House Bans Internet Taxes, For Now
The House today voted to extend the Internet tax moratorium for an additional four years by a vote of 405-2. On November 1, 2007, the current Internet tax moratorium is scheduled to expire.
"While I'm pleased that Congress has extended the ban on Internet taxes, I'm disappointed that Democrats once again refused to make the ban permanent," stated Ranking Member Smith. "Across the nation, American consumers and businesses support a permanent ban on Internet taxes. But when given the opportunity to support a tax-free Internet, Democrats on the Judiciary Committee refused to listen."
"Rather than voting to permanently protect the public's tax-free access to the Internet, Judiciary Committee Democrats opposed the measure by a vote of 20-15," said Smith. "Even when given the opportunity to merely extend the ban for an additional eight years, Democrats again voted to oppose the extension. In fact, Democrats voted down any and all amendments that would extend the Internet tax ban beyond four years."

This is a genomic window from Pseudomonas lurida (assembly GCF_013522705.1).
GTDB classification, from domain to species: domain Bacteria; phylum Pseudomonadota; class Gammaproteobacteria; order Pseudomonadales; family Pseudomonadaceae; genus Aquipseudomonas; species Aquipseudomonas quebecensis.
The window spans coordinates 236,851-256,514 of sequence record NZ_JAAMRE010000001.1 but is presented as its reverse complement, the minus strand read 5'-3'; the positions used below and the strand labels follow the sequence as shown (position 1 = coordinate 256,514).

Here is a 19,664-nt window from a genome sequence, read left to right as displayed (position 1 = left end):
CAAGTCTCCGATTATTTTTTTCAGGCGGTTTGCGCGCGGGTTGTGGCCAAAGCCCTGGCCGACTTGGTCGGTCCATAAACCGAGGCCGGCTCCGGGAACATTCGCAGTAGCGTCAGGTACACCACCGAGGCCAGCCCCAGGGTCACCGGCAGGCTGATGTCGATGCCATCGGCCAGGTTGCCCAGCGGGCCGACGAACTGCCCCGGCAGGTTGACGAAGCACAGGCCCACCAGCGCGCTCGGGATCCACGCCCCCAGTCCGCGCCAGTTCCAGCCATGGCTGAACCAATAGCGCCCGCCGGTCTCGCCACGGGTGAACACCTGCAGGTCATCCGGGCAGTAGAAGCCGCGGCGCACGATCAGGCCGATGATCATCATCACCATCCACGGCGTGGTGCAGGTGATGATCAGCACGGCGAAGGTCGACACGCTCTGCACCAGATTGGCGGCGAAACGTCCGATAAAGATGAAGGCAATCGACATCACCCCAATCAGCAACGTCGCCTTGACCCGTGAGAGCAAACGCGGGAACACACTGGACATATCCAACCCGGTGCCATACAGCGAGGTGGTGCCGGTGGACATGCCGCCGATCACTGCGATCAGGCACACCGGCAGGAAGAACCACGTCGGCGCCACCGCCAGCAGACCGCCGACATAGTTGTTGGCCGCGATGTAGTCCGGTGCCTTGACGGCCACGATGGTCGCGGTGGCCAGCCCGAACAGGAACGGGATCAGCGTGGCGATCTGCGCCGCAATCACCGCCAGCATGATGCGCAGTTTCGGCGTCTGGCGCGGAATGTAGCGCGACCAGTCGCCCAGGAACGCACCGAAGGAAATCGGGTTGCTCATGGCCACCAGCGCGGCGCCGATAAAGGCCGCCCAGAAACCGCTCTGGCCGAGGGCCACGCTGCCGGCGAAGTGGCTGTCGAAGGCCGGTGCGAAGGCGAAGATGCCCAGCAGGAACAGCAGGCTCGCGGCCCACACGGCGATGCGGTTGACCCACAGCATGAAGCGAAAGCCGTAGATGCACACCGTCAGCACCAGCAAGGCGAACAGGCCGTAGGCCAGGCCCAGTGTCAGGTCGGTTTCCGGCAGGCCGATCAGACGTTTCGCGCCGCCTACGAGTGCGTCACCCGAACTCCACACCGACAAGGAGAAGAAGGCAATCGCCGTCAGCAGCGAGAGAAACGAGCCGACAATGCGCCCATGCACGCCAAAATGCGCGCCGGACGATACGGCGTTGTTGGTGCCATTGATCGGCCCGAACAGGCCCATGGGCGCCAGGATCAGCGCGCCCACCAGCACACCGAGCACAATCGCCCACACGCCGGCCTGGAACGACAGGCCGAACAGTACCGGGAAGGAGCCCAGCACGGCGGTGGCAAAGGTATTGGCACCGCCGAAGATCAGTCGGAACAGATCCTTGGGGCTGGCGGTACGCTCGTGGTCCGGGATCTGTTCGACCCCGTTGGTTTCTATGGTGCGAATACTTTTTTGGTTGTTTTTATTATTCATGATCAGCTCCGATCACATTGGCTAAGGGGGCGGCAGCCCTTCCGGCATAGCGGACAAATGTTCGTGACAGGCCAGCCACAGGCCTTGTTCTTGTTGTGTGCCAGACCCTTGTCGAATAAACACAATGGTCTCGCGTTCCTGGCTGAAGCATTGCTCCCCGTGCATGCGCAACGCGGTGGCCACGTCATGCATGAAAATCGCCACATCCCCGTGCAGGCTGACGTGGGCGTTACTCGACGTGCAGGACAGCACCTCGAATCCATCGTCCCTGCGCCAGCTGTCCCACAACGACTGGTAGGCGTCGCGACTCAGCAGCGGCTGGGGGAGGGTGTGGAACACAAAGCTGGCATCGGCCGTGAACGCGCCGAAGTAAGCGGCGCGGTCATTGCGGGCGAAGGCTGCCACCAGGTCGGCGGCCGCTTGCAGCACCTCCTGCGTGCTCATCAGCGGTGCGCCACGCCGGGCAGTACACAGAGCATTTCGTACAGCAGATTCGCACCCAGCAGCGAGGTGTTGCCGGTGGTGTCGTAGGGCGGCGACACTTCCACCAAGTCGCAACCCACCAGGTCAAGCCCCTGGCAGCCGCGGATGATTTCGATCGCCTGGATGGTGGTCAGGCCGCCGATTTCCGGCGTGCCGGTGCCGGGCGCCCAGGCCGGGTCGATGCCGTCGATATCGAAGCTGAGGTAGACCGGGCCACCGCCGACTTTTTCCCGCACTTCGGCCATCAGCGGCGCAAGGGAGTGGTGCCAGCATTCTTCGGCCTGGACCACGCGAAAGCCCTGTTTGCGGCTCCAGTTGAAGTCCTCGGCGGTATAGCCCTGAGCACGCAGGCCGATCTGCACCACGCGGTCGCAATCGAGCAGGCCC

"A strong majority in Congress supports a permanent ban on Internet taxes," added Smith. "More than 240 Members have co-sponsored bills that would make the Internet tax ban permanent. A permanent moratorium has broad and bipartisan support."
"Permanently banning Internet taxes can only help spur economic growth and encourage progress," Smith continued. "High-tech and IP industries account for over half of all U.S. exports, represent 40 percent of our economic growth and employ nearly four percent of U.S. workers."
"Americans want and need a permanent ban on Internet access taxes," concluded Smith. "Unfortunately for most Americans, the Democrat leadership's love for the tax man has overcome their common sense."